An increasing amount of T4gp32 (0.04 μM, 0.2 μM, 1 μM, 5 μM), or 166 μg/mL bovine serum albumin for the negative control reaction, was added to approximately 100 ng of heat-denatured, radiolabeled 1.89 kb RNA transcript in 15 μL reactions containing 10 mM Tris pH 8.0, 1 mM EDTA, 50 mM KCl, 7.4% glycerol, and incubated for 10 minutes at room temperature. 2.2 μL loading dye (40% sucrose, Xylene Cyanol, Bromophenol Blue) were added to each reaction before loading on a 6 cm long, 4% acrylamide:bisacrylamide gel that had been previously pre-run for 20 minutes at 100V and cooled to 4°C. Electrophoresis was for 3 hours at 100V. The RNA was visualized with a Phosphor Imager.
A radiolabeled 1.89 kb RNA transcript was synthesized from the pTRI-Xef positive control DNA provided with the MEGAscript T7 in vitro transcription kit and resulted in the 1.89 kb, polyadenylated RNA containing the Xenopus elongation factor 1α gene (GeneBank Acc. no. BC041196). Typically, in vitro transcription was performed on 0.5–1 μg linearized DNA template in a 20-μL reaction using the Riboprobe in vitro transcription system according to the manufacturer’s instructions. The 1.89 kb RNA was further purified on a denaturing poly-acrylamide gel as described in Sambrook and Russel.2 As a positive control for CAP trapper experiments, a 1.3-kb capped RNA was synthesized from a maize cDNA clone containing a poly A-tailed homolog of a putative protein phosphatase (GeneBank Acc. No. AY112251.1), using the T3 Riboprobe in vitro transcription system. The 20-μL reaction contained 1 μg of linearized DNA template, 0.5 mM of each rATP, rUTP and rCTP, 0.05 mM rGTP, 0.5 mM of Ribo m7G Cap Analog, 20 units of T7 RNA polymerase, buffer and dithiothreitol as recommended by the supplier. The reaction was incubated for 2 hours at 37°C. The ratio of 10:1 of cap analog to rGTP is expected to result in over 90% of transcripts that are capped.
In the first assay, the 0.24–9.5 kb polyadenylated RNA ladder was used as template for reverse transcription. Briefly, 200 ng template and 50 pmole SfiB-dT primer were heat-denatured for 2 min at 65°C and quickly cooled on ice. T4gp32 (final conc. 0.12, 0.6, and 3 μM), was added and the mix incubated for 5 min at room temperature before addition of the RT mix (final 1 X Superscript II buffer, 10 mM dithiothreitol, 1 mM dNTPs, 1 μL 32P(dCTP) (3000 Ci/mmole), 100 units Superscript II) and incubated for 15 min at 37°C. The RT was stopped by the addition of ethylenediaminetetraacetic acid to 10 mM, sodium dodecyl sulfate (0.2%) and Proteinase K (70 μg/mL) in a total volume of 200 μL. The reaction was incubated for 15 min at 45°C before phenol:chloroform:isoamyl (24:24:2) extraction and alcohol precipitation with 5 μg of glycogen. The radioactive pellet was resuspended in 10 μL water. A 3-μL aliquot was loaded on a 1% alkaline agarose gel which was run at 100 mA until the bromophenol blue reached two-thirds of the length of the gel, fixed in 10% trichloroacetic acid, dried and exposed to a Phosphorscreen. The volume of each band was quantified with the ImageQuant software after correcting the background using the local median.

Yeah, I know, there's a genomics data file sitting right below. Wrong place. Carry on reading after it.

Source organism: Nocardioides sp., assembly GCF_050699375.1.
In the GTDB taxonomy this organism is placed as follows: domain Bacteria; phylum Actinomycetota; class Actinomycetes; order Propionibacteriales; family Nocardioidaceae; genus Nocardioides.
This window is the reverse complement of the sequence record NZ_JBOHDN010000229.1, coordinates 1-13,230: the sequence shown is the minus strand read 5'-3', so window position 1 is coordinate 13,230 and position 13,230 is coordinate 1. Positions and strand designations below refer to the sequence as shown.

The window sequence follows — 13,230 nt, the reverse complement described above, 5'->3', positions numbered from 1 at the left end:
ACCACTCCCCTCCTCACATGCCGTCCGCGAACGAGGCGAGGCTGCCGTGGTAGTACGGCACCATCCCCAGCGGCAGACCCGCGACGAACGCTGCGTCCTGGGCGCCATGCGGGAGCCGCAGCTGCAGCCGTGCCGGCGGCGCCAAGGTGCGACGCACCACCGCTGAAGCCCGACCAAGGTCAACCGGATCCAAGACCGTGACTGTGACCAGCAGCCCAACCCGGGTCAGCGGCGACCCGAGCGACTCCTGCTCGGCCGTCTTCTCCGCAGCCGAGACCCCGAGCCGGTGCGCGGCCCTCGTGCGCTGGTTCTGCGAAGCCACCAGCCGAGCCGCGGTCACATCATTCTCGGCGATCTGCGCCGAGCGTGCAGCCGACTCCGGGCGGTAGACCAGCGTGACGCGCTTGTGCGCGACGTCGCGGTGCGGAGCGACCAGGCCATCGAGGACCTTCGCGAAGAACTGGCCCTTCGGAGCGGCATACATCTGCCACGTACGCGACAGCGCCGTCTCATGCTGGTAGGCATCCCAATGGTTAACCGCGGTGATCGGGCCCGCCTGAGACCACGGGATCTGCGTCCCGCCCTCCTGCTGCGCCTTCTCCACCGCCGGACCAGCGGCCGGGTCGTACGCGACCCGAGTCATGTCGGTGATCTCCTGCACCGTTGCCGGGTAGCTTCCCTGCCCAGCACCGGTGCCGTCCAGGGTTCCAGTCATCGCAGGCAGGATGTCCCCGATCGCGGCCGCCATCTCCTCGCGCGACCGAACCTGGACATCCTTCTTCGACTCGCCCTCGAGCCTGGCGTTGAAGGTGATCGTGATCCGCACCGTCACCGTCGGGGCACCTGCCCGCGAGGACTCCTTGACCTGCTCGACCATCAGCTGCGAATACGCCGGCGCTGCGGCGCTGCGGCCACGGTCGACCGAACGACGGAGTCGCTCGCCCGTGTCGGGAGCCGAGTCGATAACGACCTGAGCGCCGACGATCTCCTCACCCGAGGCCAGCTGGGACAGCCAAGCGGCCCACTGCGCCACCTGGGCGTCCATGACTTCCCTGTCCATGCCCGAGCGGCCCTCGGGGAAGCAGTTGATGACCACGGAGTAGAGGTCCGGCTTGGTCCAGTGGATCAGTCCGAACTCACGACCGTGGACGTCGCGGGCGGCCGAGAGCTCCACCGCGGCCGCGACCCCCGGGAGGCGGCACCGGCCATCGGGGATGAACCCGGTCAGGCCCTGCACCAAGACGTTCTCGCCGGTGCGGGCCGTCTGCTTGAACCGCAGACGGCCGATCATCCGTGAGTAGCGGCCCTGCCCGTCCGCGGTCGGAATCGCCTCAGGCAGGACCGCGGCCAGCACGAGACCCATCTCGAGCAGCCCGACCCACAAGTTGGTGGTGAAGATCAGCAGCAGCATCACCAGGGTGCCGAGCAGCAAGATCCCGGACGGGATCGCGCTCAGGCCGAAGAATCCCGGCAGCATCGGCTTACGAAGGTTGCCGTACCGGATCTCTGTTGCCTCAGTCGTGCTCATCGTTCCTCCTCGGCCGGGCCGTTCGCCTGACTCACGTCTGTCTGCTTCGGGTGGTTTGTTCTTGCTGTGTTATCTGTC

In the second assay, two RT reactions were assembled as described above except that one contained 4.5 μM T4gp32 and the other 23% trehalose. The reaction containing trehalose was placed in a thermocycler programmed to cycle five times between 60°C (10 sec) and 50°C (5 min). The reaction containing T4gp32 was split in two: one half was incubated as described for the first assay, and the other half was incubated as described for the second assay. The completed reactions were processed as described above.
Six tubes, each containing 1 μg of A. thaliana mRNA, isolated as described elsewhere,17 and 180 pmoles of SfiB-dT primer in a total volume of 4 μL, were placed at 65°C for 5 min then immediately cooled on ice. Three micrograms of T4gp32 were added on ice to tubes 2, 4 and 6. Reactions 1 and 2 were reverse transcribed with 100 units of Superscript II (Invitrogen) in a 20-μL reaction containing 1X Superscript II buffer, 10 mM dithiothreitol, 0.5 mM dNTPs and 1 μL 32P(dCTP). Reactions 3 and 4 were reverse transcribed with the same mix as 1 and 2, plus 23% trehalose. Reactions 5 and 6 were reverse transcribed with 1 μL of Thermoscript in 20 μL reaction volume. Reactions 1 and 2 were incubated for 40 min at 45°C. Reactions 3 to 6 were assembled at 45°C, then immediately transferred to a thermocycler pre-heated to 60°C and programmed to cycle five times between 60°C 10 sec) and 50°C (5 min). The entire routine took 40 min. All the reactions were stopped at the same time and treated with Proteinase K as described above. The efficiency of the reverse transcription was evaluated by counting 0.05 volumes of the resuspended first strand cDNA in 5-mL scintillation cocktail.
The CAP trapper method was performed as described elsewhere.18 The captured RNA:cDNA duplexes were eluted by a 5-min incubation at room temperature in 200 μL 0.2 M NaOH then ethanol precipitated. Both the supernatant and eluate fractions were loaded on an alkaline 1% agarose gel as described above. The volume of each cDNA smear was quantified with the Image Quant software after correcting the background using the local object feature.
Two controls were performed in parallel with the RT samples. The positive control template was a capped, polyadenylated 1.3 kb in vitro transcript, reverse transcribed and CAP trapped in the same conditions as the RT reaction 1. As a negative control, we reverse transcribed with RT condition 1, and CAP trapped the 0.24–9.5 kb RNA ladder in which the RNA fragments are polyadenylated but uncapped. For both controls, we quantified the CAP trapped and the non-trapped fractions using the ImageQuant software as we did for samples 1 to 6.